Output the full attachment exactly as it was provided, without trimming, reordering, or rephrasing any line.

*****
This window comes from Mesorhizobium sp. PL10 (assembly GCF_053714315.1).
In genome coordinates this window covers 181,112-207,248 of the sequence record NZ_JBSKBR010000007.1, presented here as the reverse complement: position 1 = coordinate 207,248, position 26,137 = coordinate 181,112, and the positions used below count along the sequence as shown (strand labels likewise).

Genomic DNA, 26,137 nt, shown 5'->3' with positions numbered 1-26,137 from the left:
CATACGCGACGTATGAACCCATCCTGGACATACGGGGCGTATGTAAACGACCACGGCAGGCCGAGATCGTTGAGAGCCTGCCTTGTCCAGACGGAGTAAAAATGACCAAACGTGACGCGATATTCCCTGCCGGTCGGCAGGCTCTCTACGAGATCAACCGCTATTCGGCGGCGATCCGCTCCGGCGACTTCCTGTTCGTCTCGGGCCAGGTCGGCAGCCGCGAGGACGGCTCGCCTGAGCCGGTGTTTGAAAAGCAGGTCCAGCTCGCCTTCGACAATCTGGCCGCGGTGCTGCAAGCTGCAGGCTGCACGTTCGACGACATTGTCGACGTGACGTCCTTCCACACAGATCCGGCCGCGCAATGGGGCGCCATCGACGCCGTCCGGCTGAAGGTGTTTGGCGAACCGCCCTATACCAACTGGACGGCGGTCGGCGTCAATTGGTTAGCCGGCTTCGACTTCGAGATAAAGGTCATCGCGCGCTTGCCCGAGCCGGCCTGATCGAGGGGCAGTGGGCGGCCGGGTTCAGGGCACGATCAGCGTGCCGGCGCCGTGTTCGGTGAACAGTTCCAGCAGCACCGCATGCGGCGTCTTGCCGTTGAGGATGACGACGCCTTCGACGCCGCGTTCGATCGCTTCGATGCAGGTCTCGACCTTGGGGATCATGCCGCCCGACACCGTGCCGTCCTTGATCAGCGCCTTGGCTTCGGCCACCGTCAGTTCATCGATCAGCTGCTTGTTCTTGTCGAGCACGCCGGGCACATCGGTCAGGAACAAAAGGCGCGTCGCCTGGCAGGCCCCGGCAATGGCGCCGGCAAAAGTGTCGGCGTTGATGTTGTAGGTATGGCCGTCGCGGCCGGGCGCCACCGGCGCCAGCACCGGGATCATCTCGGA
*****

This window comes from Mesorhizobium sp. PL10 (assembly GCF_053714315.1).
In genome coordinates this window covers 181,112-207,248 of the sequence record NZ_JBSKBR010000007.1, presented here as the reverse complement: position 1 = coordinate 207,248, position 26,137 = coordinate 181,112, and the positions used below count along the sequence as shown (strand labels likewise).

Genomic DNA, 26,137 nt, shown 5'->3' with positions numbered 1-26,137 from the left:
CATACGCGACGTATGAACCCATCCTGGACATACGGGGCGTATGTAAACGACCACGGCAGGCCGAGATCGTTGAGAGCCTGCCTTGTCCAGACGGAGTAAAAATGACCAAACGTGACGCGATATTCCCTGCCGGTCGGCAGGCTCTCTACGAGATCAACCGCTATTCGGCGGCGATCCGCTCCGGCGACTTCCTGTTCGTCTCGGGCCAGGTCGGCAGCCGCGAGGACGGCTCGCCTGAGCCGGTGTTTGAAAAGCAGGTCCAGCTCGCCTTCGACAATCTGGCCGCGGTGCTGCAAGCTGCAGGCTGCACGTTCGACGACATTGTCGACGTGACGTCCTTCCACACAGATCCGGCCGCGCAATGGGGCGCCATCGACGCCGTCCGGCTGAAGGTGTTTGGCGAACCGCCCTATACCAACTGGACGGCGGTCGGCGTCAATTGGTTAGCCGGCTTCGACTTCGAGATAAAGGTCATCGCGCGCTTGCCCGAGCCGGCCTGATCGAGGGGCAGTGGGCGGCCGGGTTCAGGGCACGATCAGCGTGCCGGCGCCGTGTTCGGTGAACAGTTCCAGCAGCACCGCATGCGGCGTCTTGCCGTTGAGGATGACGACGCCTTCGACGCCGCGTTCGATCGCTTCGATGCAGGTCTCGACCTTGGGGATCATGCCGCCCGACACCGTGCCGTCCTTGATCAGCGCCTTGGCTTCGGCCACCGTCAGTTCATCGATCAGCTGCTTGTTCTTGTCGAGCACGCCGGGCACATCGGTCAGGAACAAAAGGCGCGTCGCCTGGCAGGCCCCGGCAATGGCGCCGGCAAAAGTGTCGGCGTTGATGTTGTAGGTATGGCCGTCGCGGCCGGGCGCCACCGGCGCCAGCACCGGGATCATCTCGGA